Giving an obstacle-free environment is very important when the child is developing his movement which starts from turning, to crawling, to standing, to walking and finally running! Children themselves have the urge to learn all the steps of movement and we don’t have to teach them. We just need to prepare the environment to help them develop themselves.

As movement develops, so does exploration. I started making my home free from all the obstacles to movement and created open spaces to allow freedom to move around and to explore the house. This helped him feel secure and gave him the impression that this is a place where he can feel free to live the way he wants. I also gave him ample opportunity to move outdoors. I would always be at a distance and observe. I noticed that if he went near a step or a drain, he would stop himself and I never needed to caution him. We had a pond of fishes in the play area downstairs and he would observe the life in the pond with great interest.

“The foot is noble. To walk is noble. Thanks to the feet, the child who already walks can expect of the outdoors certain answers to his secret questions.” – Maria Montessori, Childhood to Adolescence

Coming to work, I have observed that a child always wants real work. We usually think that we must buy some toys so that our children can play while we can do our work. But it is not true. Children want to do the same work that we do. They observe us doing everything and try to imitate the same. When I was cooking one day, he observed that everything is going inside the utensil. He expressed it by saying ‘andar’ which means inside. He found a way to try out the same thing. He would ask for water to drink and then he would say ‘andar’. He wanted me to pour the water in the pot that was on the stove. Another thing he liked was to stay beside me in the kitchen while I cooked and then started opening the drawers within his reach to observe the different pots, pans and cutlery. His observation was so good that he knew which utensil could be used for what purpose. He was always looking to participate in every activity that the other family members were involved in. He was always on the move, finding something to do and if there wasn’t anything to do, he would roll about, ask for water, sip it, put the glass at different places, realize that there are different sounds that can be made with different objects and keep experimenting in every way possible.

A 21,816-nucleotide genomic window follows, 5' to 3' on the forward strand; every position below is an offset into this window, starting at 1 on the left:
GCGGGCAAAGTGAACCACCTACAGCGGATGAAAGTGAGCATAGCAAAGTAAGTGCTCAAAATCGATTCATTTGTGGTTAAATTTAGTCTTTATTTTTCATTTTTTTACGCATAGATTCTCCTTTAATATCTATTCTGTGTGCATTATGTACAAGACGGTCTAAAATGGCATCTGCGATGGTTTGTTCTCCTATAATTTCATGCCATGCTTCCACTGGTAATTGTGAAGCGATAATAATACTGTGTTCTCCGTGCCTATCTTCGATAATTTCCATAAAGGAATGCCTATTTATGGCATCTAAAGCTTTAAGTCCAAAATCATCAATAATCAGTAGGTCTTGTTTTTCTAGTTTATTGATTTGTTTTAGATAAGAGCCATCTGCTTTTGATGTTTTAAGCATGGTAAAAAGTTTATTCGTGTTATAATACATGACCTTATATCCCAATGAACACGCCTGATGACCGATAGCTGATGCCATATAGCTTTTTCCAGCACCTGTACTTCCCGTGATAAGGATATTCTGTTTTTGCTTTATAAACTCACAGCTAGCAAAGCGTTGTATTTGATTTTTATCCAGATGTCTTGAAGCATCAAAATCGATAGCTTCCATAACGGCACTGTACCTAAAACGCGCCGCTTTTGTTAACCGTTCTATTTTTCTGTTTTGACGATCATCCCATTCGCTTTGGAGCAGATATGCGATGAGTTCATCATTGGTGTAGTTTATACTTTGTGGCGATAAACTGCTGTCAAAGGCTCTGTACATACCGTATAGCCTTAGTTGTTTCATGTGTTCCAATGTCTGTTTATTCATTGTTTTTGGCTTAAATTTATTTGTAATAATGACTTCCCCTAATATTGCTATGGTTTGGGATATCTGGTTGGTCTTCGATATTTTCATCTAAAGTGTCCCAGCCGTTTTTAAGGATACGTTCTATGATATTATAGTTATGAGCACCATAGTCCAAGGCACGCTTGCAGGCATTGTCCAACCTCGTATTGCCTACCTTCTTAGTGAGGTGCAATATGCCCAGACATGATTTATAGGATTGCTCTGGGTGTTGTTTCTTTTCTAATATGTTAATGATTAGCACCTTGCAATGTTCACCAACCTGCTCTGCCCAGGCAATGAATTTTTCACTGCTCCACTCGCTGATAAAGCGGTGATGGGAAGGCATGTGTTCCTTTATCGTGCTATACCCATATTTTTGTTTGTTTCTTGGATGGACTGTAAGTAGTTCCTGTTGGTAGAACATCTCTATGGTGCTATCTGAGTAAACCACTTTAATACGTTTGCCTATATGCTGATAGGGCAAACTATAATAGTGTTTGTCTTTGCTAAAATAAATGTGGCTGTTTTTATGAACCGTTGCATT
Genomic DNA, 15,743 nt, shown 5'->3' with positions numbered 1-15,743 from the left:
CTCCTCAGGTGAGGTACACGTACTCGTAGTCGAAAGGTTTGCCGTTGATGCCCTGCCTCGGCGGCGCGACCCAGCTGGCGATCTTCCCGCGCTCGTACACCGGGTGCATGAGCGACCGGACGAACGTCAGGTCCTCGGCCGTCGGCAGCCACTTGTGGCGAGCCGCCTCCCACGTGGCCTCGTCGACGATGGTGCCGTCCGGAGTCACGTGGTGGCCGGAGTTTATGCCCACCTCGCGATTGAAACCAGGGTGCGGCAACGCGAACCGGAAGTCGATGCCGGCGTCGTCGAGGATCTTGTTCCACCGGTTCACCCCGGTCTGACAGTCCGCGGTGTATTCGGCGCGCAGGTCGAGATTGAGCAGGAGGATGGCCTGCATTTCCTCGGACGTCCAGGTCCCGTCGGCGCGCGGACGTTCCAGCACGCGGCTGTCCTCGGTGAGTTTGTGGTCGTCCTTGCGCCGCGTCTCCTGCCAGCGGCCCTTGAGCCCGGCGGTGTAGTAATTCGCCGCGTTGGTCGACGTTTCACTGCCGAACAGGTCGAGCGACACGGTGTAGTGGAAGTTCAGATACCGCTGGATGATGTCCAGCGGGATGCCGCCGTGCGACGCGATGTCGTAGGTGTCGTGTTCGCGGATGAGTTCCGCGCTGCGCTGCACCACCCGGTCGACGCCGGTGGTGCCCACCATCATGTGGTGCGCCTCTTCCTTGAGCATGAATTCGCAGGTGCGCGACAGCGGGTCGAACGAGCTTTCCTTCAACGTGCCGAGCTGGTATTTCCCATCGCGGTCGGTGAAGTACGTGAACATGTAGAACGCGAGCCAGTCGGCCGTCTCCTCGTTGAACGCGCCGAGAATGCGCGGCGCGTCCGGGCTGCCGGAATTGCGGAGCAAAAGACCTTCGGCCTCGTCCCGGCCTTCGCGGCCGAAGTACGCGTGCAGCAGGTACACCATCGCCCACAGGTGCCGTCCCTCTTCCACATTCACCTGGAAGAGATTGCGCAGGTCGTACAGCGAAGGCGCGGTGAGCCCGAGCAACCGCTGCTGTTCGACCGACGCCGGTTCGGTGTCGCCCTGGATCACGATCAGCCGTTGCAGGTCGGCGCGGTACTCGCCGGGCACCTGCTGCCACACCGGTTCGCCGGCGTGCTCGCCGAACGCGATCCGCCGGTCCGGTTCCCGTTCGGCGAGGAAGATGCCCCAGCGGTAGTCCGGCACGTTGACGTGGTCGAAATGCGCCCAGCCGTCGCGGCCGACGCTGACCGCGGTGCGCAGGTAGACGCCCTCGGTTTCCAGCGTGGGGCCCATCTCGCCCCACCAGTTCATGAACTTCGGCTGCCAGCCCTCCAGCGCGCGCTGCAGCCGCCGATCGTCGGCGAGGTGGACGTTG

“… Does Nature make a difference between work and play or occupation and rest?  Watch the unending activity of the flowing stream or the growing tree.  See the breakers of the ocean, the unceasing movements of the earth, the planets, the sun and the stars.  All creation is life, movement, work.  What about our hearts, our lungs, our bloodstream which work continuously from birth till death?  Have they asked for some rest?  Not even during sleep are they inactive.  What about our mind which works without intermission while we are awake or asleep?” (Dr. Maria Montessori, ‘What You Should Know About Your Child’, Kalakshetra Publications, 138)

At one time, I observed that he was becoming destructive and wanted to throw things instead of constructing anything. This made me realise that there was some mistake I was making in my environment. I consulted my colleague at work and realised that I had a basket of different objects with no real purpose and were inappropriate for his age. He would often throw them around the whole room, and I used to let him be because I needed to do my work. But this wasn’t right because I was giving him freedom to work destructively. I was allowing for concentration to happen in destroying stuff. This behaviour showed with other stuff like food too.

“To let the child do as he likes when he has not yet developed any powers of control is to betray the idea of freedom.” – Maria Montessori, The Absorbent Mind

My colleague suggested that for him to become constructive, he would need real and purposeful work to be done fully from start to end. And I followed. I also removed all unwanted things from my house, and I saw changes in him. You won’t believe it when I say that I kept one single toy in the room which was appropriate for his age. He just started playing with it properly and I could leave him to play alone from then on!



Vidya is a Montessori Guide at Eager Kids Montessori. While she strongly believes in freedom and choice, she can also be firm with them when she needs them to follow the rules to ensure freedom within limits.